OfS’ line on provider application is that the condition will apply to any higher education course provided “by, or on behalf of, a provider”. That sounds great in principle – it will include all of the students who are registered with a provider, taught by a provider and even those studying for an award of a registered provider. And it will include non-UK-based students.

Crucially, circumstances where a provider is responsible only for granting awards for students registered with another provider are included. That means the the mothership has to make sure that the provisions of the condition kick in whether or not the provider has any other role in the design or delivery of that course – and “for the avoidance of doubt” this means for example, that:

…a provider delivering, or allowing another provider to deliver, courses leading to a qualification awarded by Pearson is responsible for compliance with this condition in relation to those courses.

Hold on. Wouldn’t that see a dangerous overlap in process?

In practice, these provisions may result in more than one registered provider being responsible for compliance with this condition in relation to the same students”,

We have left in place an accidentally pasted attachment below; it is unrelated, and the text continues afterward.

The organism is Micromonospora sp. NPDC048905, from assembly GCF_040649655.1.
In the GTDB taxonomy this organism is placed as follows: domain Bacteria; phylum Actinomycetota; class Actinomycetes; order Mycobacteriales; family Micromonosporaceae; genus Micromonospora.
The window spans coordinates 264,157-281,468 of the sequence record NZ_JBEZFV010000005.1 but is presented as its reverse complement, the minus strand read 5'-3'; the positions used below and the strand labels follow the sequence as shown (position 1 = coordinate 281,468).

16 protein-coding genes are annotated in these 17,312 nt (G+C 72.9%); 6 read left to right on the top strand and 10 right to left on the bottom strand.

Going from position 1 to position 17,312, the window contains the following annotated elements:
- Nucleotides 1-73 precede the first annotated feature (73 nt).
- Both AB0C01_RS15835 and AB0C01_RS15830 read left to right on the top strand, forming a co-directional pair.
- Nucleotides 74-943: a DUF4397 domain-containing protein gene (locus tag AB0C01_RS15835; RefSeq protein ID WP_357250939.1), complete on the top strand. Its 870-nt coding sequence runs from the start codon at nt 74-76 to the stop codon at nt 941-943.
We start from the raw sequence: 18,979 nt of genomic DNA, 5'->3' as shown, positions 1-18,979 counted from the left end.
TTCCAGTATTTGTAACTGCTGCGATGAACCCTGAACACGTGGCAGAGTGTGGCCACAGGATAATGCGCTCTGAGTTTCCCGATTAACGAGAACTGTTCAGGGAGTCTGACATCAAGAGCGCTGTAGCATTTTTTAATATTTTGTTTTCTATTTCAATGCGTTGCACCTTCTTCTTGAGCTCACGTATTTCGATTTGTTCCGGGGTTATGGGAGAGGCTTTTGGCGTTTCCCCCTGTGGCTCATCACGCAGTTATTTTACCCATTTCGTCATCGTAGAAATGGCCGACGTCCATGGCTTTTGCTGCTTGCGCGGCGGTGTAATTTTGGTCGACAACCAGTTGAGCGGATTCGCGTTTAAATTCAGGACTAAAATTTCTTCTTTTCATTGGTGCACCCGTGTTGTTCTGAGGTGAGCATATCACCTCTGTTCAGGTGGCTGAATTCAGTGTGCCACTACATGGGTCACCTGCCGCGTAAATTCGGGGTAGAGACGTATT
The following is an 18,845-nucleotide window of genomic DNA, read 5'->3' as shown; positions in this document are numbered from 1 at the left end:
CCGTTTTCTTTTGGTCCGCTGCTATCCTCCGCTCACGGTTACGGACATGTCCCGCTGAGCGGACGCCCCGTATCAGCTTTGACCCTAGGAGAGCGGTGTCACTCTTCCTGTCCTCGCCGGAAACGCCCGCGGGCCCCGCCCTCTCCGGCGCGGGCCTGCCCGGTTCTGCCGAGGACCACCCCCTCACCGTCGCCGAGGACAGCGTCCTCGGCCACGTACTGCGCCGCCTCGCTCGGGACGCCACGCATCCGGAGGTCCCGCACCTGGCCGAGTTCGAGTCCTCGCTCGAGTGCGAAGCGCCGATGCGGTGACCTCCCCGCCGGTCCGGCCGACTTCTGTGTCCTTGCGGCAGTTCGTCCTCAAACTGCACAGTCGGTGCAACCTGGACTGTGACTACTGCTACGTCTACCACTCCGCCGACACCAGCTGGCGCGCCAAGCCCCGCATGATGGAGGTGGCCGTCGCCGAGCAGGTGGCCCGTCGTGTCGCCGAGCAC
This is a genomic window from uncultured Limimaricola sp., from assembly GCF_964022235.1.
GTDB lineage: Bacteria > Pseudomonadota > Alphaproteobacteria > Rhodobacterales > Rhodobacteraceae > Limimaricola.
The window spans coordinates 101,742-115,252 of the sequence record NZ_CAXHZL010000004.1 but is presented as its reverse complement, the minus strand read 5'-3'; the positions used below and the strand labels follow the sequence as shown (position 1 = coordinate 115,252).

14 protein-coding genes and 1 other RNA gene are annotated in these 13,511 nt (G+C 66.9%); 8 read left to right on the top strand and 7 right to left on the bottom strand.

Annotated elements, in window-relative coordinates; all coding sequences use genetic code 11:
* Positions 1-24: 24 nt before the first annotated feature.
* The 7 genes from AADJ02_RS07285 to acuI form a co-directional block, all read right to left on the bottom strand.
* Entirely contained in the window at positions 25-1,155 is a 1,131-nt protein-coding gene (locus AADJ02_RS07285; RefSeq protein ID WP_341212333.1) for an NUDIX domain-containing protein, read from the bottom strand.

…says the document, but think about that for more than five seconds and you have a problem.

Is due diligence done on year abroad providers’ policies and prevention efficacy? If an allegation comes up whose procedure do you follow – or do you use both? To what extent is deferral to a workplace’s policies allowed or sensible if you have a degree apprentice – especially if the employer doesn’t take kindly to your staff interviewing theirs? And how will the relationship between Oxford and Cambridge and its constituent colleges work when the latter demand autonomy but OfS demands a “single document” from the central universities?

There’s also the question of when a student is a student and so subject to codes of conduct – a thorny issue that’s a feature of many a case I’ve come across over the years.

These are issues that have needed flushing out for some time. OfS hasn’t quite got there yet – but you’d hope this bit will cause the questions to get resolved in coming months rather than left hanging.

You tell her she can manage

On prevention, the requirement will be to:

describe multiple steps which could (individually or in combination) make a significant and credible difference in protecting students from behaviour that may amount to harassment or sexual misconduct, including steps that may reduce the likelihood of harassment or sexual misconduct taking place.”